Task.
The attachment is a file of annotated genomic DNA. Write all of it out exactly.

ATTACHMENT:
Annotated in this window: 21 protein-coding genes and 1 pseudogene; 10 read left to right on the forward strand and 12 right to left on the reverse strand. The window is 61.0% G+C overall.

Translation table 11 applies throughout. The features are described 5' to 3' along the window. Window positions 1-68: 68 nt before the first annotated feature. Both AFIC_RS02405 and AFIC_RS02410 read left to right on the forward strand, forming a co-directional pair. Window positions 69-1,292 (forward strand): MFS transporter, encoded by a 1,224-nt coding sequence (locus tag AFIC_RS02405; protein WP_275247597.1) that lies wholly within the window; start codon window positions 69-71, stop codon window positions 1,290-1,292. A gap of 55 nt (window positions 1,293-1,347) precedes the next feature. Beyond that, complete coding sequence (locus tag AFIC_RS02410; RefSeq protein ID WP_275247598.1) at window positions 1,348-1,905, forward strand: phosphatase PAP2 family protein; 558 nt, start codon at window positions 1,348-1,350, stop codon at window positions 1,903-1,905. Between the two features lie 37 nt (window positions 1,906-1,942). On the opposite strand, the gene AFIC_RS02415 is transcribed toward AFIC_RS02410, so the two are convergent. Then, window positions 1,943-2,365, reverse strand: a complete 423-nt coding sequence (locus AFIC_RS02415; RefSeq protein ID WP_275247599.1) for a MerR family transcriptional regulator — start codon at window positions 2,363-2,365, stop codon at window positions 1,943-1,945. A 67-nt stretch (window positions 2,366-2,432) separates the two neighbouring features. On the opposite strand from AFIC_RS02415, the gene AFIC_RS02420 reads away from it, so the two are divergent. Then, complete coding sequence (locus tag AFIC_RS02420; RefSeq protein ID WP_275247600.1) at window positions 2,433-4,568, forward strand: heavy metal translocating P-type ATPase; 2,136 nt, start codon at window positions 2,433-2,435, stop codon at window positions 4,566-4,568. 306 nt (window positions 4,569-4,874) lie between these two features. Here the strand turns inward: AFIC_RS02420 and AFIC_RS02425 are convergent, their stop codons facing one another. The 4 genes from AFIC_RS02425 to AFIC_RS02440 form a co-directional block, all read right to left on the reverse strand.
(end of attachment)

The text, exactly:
Annotated in this window: 21 protein-coding genes and 1 pseudogene; 10 read left to right on the forward strand and 12 right to left on the reverse strand. The window is 61.0% G+C overall.

Translation table 11 applies throughout. The features are described 5' to 3' along the window. Window positions 1-68: 68 nt before the first annotated feature. Both AFIC_RS02405 and AFIC_RS02410 read left to right on the forward strand, forming a co-directional pair. Window positions 69-1,292 (forward strand): MFS transporter, encoded by a 1,224-nt coding sequence (locus tag AFIC_RS02405; protein WP_275247597.1) that lies wholly within the window; start codon window positions 69-71, stop codon window positions 1,290-1,292. A gap of 55 nt (window positions 1,293-1,347) precedes the next feature. Beyond that, complete coding sequence (locus tag AFIC_RS02410; RefSeq protein ID WP_275247598.1) at window positions 1,348-1,905, forward strand: phosphatase PAP2 family protein; 558 nt, start codon at window positions 1,348-1,350, stop codon at window positions 1,903-1,905. Between the two features lie 37 nt (window positions 1,906-1,942). On the opposite strand, the gene AFIC_RS02415 is transcribed toward AFIC_RS02410, so the two are convergent. Then, window positions 1,943-2,365, reverse strand: a complete 423-nt coding sequence (locus AFIC_RS02415; RefSeq protein ID WP_275247599.1) for a MerR family transcriptional regulator — start codon at window positions 2,363-2,365, stop codon at window positions 1,943-1,945. A 67-nt stretch (window positions 2,366-2,432) separates the two neighbouring features. On the opposite strand from AFIC_RS02415, the gene AFIC_RS02420 reads away from it, so the two are divergent. Then, complete coding sequence (locus tag AFIC_RS02420; RefSeq protein ID WP_275247600.1) at window positions 2,433-4,568, forward strand: heavy metal translocating P-type ATPase; 2,136 nt, start codon at window positions 2,433-2,435, stop codon at window positions 4,566-4,568. 306 nt (window positions 4,569-4,874) lie between these two features. Here the strand turns inward: AFIC_RS02420 and AFIC_RS02425 are convergent, their stop codons facing one another. The 4 genes from AFIC_RS02425 to AFIC_RS02440 form a co-directional block, all read right to left on the reverse strand.